News Roundup

Top Stories: Campout at City Hall, Sheriff's Allegations, GOP Tax Bill

Your weekly dose of top political stories.

By Araz Hachadourian November 3, 2017

Housing for all coalition sweeps city hall nov 1 2017 vhsski

Housing for All Coalition members demand council members to stop the sweeps at city hall on November 1, 2017.

1. Seattle City Council budget chair, Lisa Herbold, included the highly contested employee hours tax in her balanced budget proposal Tuesday. The tax would be $100 per full-time employee a year on big businesses to fund homeless services. As of Tuesday, the legislation had four council members in support, four members—and Mayor Tim Burgess—against, while council president Bruce Harrell is still an unknown.

2. The balanced budget proposal did not include a ban on funding homeless encampment sweeps. Protesters outside of city hall Wednesday night demanded no sweeps and more funding for homeless services. Proponents of the sweeps, including mayor Tim Burgess, say Kshama Sawant’s proposal to stop them would pose health and public safety risks and stop connecting encampment residents to services. 

3. King County Sheriff John Urquhart is facing a criminal investigation into an allegation of sexual assault from a former deputy, and in the past appeared to try to keep it quiet with an unusual settlement. The Seattle Times reported the story less than a week before the general election, leading to many of his former supporters withdrawing their endorsements. "The race for sheriff is important and I expect more from someone who seeks to be the top law enforcement officer in the county," said Lorena Gonzalez, who withdrew her support on Wednesday. 

4.  Republicans in Congress introduced their new tax bill Thursday and among the new provisions is eliminating a sales tax deduction, a move that could impact Washington taxpayers. “This giveaway to the wealthy will hurt millions of Washington state families, and specifically, the Republican elimination of the sales tax deduction will mean billions of dollars will be lost from the pockets of Washington state workers in order to line the pockets of billionaires and big corporations,” Senator Patty Murray said in a statement.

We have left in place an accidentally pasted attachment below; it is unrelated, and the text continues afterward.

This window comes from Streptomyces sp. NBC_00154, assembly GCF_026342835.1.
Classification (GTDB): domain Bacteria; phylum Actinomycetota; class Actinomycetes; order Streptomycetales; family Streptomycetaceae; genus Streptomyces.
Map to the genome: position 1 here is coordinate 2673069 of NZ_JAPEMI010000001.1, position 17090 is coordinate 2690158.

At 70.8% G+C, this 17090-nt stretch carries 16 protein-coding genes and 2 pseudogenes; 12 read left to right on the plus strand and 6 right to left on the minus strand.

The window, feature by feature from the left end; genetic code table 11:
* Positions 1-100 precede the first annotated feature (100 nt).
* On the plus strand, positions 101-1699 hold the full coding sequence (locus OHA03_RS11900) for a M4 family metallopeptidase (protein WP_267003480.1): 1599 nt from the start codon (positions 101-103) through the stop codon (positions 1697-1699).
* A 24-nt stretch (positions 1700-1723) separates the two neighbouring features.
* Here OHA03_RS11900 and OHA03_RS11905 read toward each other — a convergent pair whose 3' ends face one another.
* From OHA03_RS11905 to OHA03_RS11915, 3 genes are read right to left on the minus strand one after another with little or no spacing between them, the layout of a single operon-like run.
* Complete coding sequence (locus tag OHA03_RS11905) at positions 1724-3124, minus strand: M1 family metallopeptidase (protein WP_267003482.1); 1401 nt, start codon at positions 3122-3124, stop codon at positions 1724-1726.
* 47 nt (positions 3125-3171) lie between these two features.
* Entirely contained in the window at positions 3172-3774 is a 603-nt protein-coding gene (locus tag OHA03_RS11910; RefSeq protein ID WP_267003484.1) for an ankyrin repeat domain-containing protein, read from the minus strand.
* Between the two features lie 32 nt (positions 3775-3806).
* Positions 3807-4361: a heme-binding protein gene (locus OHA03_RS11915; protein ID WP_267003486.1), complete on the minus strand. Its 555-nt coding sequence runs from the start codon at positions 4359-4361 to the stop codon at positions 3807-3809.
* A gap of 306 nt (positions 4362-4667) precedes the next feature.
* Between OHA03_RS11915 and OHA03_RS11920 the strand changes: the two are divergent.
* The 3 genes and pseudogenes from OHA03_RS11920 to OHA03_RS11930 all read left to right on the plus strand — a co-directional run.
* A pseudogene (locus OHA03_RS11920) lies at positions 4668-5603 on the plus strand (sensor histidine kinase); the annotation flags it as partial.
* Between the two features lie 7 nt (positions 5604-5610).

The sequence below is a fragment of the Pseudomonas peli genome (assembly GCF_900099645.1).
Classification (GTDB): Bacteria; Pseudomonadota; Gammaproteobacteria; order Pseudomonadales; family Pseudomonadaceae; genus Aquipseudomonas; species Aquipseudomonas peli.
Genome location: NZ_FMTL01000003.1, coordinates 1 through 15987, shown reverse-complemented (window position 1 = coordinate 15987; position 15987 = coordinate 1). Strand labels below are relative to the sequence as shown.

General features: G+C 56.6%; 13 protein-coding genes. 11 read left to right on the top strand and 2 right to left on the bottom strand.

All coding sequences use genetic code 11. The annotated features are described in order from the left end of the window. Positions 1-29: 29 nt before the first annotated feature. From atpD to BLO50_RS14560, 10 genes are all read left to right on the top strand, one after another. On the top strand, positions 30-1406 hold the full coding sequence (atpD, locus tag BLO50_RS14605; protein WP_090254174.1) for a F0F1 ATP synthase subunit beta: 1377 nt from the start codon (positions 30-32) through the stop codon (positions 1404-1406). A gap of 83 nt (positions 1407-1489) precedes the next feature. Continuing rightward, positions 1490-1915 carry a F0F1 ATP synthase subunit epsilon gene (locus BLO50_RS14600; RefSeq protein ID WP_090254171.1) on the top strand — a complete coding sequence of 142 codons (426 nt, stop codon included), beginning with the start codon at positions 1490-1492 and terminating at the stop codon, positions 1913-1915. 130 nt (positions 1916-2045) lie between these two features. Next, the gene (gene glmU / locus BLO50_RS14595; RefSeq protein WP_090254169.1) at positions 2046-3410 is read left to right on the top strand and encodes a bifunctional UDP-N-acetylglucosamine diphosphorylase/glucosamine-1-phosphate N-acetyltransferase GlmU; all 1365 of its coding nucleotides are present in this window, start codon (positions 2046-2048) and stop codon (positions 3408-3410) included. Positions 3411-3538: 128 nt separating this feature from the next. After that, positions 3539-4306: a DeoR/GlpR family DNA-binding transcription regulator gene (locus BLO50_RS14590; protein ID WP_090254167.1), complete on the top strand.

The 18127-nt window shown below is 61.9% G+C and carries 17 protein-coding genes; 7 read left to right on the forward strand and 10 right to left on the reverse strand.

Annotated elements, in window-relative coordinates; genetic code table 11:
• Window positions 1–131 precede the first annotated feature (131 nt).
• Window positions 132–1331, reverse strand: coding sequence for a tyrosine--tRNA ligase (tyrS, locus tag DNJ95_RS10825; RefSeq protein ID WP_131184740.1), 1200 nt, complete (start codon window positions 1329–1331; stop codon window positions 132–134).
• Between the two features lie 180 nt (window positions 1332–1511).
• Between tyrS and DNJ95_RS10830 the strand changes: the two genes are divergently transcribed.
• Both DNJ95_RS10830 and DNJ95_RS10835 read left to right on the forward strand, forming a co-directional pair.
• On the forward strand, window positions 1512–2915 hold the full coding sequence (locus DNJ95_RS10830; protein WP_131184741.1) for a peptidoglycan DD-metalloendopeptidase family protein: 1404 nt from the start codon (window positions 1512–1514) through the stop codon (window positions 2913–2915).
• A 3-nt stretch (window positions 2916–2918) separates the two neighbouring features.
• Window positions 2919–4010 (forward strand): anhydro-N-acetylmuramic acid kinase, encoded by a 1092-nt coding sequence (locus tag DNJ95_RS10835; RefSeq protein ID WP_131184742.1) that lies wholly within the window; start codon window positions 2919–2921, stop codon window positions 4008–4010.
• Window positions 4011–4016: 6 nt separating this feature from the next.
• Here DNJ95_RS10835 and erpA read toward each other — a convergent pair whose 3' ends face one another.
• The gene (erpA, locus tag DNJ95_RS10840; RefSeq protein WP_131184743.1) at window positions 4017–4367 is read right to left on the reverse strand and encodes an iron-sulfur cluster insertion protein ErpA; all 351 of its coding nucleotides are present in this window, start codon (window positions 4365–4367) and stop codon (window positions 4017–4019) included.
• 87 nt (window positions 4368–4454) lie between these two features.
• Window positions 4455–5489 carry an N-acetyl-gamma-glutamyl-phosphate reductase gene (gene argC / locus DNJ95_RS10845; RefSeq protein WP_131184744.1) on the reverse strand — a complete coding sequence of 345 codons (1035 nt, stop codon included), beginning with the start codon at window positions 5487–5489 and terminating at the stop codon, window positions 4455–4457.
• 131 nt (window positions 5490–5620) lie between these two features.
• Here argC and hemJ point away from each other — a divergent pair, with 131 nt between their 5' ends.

5. A King County Superior Court judge on Friday upheld the city's democracy voucher program after two homeowners sued claiming they were forced to support candidates they don’t like. Judge Beth A ruling was based on the point that the vouchers do not promote any particular view or candidate over another.

6. Seattle’s Office of Labor Standards will soon begin investigating industries where employees are vulnerable to crimes like wage theft. The Stranger reported the Office of Labor Standards typically responds when complaints are filed, but the new type investigation will allow “proactive” investigations for workers who may face recourse if they filed a complaint.

 7. Mayoral and city council position 8 candidates faced off in a debate hosted by Seattle Peoples Party and moderated by Nikkita Oliver. Candidates for city council­—Jon Grant and Teresa Mosqueda—went back on forth on the issue of a head tax (which they both support), housing, and labor rights. Mosqueda accused Grant of changing his position on housing for the Seattle Times editorial board endorsement; Grant cited his experience in the Tenant’s Union.

8. Meanwhile, mayoral candidates Jenny Durkan and Cary Moon address the issue of “distrust” from communities of color. Moon said she is committed to being held accountable and working with the Peoples Party, and Durkan pointed to her own experience working with marginalized communities.

9. Mayor Tim Burgess nominated a new director of the civilian-led Office of Police Accountability. Andrew Myerberg, the nominee, has been serving as interim director of the Office of Police Accountability since July, following Pierce Murphy's leave. The city received 145 applications for the position and interviewed four finalists, according to the mayor's office.

10. King County Council vice chair Rod Dembowski introduced legislation last Thursday to ban solitary confinement in youth prisons. Seattle Weekly reported the new legislation comes following a lawsuit from nonprofit firm Columbia Legal Services filed last week on behalf of teens who have been tried as adults and put in solitary confinement.

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